2. Become a more durable runner to prevent injury.
I notice every base building season that, even if I’m still running decent mileage, I have a lot more energy for supplemental workouts since I’m not pushing myself several times a week in hard running workouts. With the extra time and energy, add in weight lifting, mobility exercises, and flexibility training such yoga or Pilates.
Core strength, leg strength, glute strength, back strength, and hip mobility all play a significant role in proper running form. While I am not a physical therapist or a sports medicine doctor, as a running coach I can say that many running injuries do stem from muscular imbalances and/or poor running form. Almost everything in the human body connects through kinetic chains, so often knee injuries are related to weak hips and misfiring glutes. A strong and balanced body decreases your risk of running injuries.
If you’re the runner who is constantly injured after every race, there’s no time like the off-season to focus on building your physical durability. The best exercises for building durability and decreasing your risk of injury include single leg exercises, upper body and core work, mobility routines such as MYRTLs, and posture-enhancing exercises such as Pilates. Even if you made it through the past year with no running injuries, you will still benefit significantly through including these exercises – think of these as prehab to keep you out of rehab.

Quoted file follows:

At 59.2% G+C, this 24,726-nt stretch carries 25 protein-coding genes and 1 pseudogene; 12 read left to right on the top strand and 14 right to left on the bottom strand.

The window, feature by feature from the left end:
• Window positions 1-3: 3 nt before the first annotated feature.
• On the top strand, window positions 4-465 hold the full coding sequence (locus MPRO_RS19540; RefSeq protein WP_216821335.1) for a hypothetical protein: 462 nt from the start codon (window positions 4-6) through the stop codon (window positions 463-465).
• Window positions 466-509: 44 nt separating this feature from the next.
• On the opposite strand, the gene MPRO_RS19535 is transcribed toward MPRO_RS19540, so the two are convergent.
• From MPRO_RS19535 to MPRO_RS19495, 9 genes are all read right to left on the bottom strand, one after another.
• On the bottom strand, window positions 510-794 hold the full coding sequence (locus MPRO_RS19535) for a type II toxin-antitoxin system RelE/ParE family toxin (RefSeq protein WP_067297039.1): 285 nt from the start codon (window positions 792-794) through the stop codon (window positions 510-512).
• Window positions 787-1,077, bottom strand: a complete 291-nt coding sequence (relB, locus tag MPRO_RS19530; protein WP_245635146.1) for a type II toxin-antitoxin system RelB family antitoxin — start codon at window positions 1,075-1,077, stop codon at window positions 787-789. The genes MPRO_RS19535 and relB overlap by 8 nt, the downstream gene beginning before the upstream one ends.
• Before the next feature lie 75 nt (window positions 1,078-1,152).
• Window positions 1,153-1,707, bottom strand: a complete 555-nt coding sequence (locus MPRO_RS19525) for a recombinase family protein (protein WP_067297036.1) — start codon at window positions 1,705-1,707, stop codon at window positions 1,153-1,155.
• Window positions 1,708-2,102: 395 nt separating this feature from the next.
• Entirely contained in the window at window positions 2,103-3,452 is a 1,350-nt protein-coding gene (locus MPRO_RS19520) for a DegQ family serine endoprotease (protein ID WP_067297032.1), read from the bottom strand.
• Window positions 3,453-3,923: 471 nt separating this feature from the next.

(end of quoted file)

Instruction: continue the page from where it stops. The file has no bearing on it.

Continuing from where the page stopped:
3. Reconnect with your love of running.
I wrote about this last year, even as I was running in the freezing temperatures and biting winds of northwest Indiana, but I cherish off-season and base building cycles as a time to reconnect with my love of running and the reasons why I pound the pavement on a daily basis. Set a range of miles to run each day (such as 3-5 or 8-10) to keep pressure off of yourself. Listen to your body, pace yourself by effort rather than your GPS watch, and just run. Use this time to find new routes, explore new trails, and possibly meet new running buddies. Most of all, practice disconnecting running from any external pressures you may place on yourself and embrace all that running gives you.
If you’re considering a running coach to help you optimize your base building, please be sure to check out my various e-coaching services and customized training plans!
Questions of the Day:
What would you add to this list? What do you do to make the most of your base building period?
When’s your next race?
What injury prevention exercises do you do?